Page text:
The new children's toys don't just talk, they listen and respond intelligently.

Talking toys are nothing new, but this holiday season children will be unwrapping toys that listen and reply back intelligently.

In November 2015, Mattel began selling Hello Barbie, described by the company as the “first fashion doll that can have a two-way conversation with girls.” Featuring speech-recognition technology and a wifi connection, the doll is programmed with more than 8,000 dialogue lines and 20 interactive games. It was quickly exposed as vulnerable to hacking, however, sparking consumer backlash.


Meanwhile, the CogniToys Dino, a dinosaur that uses speech recognition to carry on conversations with kids, is earning rave reviews. The toy taps into IBM’s Watson machine-learning service, responding to a child’s vocabulary, interests and other traits, and evolving as the child grows. Time magazine named the toy one of the best inventions of 2015.

“A kid might say my favorite color is purple, and I really like basketball, and as we’re counting to ten we’re going to count purple basketballs,” says Donald Coolidge, co-founder of Elemental Path, maker of the CogniToys Dino. “As a kid’s engaging with a toy more often, we’ll change the complexity of answers, give more challenging responses such as, how far away is the moon? A five year old might get it’s really far, but a nine year old gets it’s 230,000 miles away, because they can actually comprehend that sort of answer.”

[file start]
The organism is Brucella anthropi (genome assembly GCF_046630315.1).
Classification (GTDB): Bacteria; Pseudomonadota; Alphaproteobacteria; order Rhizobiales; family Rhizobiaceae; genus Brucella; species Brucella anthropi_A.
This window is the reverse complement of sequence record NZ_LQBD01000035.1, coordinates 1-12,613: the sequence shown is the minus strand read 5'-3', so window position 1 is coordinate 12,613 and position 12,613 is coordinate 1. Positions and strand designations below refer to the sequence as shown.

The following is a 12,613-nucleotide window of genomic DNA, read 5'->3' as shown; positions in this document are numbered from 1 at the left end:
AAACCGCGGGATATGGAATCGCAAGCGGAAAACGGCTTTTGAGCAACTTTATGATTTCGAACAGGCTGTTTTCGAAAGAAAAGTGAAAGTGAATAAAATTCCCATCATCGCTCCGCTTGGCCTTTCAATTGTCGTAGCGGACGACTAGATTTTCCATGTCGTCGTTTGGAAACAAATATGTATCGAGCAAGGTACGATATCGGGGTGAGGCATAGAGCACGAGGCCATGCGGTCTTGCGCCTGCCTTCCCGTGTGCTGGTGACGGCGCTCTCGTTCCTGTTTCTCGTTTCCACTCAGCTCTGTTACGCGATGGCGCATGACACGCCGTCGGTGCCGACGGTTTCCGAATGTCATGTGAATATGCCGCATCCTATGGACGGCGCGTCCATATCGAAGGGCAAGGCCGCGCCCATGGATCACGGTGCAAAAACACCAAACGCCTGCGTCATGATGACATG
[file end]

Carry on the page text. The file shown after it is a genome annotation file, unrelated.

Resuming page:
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Not everyone is comfortable with putting internet-connected devices in the hands of children, but attitudes are evolving quickly. “You’ve seen very little innovation for toys before the last two years or so,” says Coolidge. “You’re going to see toys get much cooler, technology kind of creep into everyday life, which has been largely a good thing for most of us, and it’s largely not been there in the kid space.”

As machine learning becomes cheaper and more sophisticated, it’s reaching into a growing array of internet-connected devices. Download The Future 100 for more trends for 2016.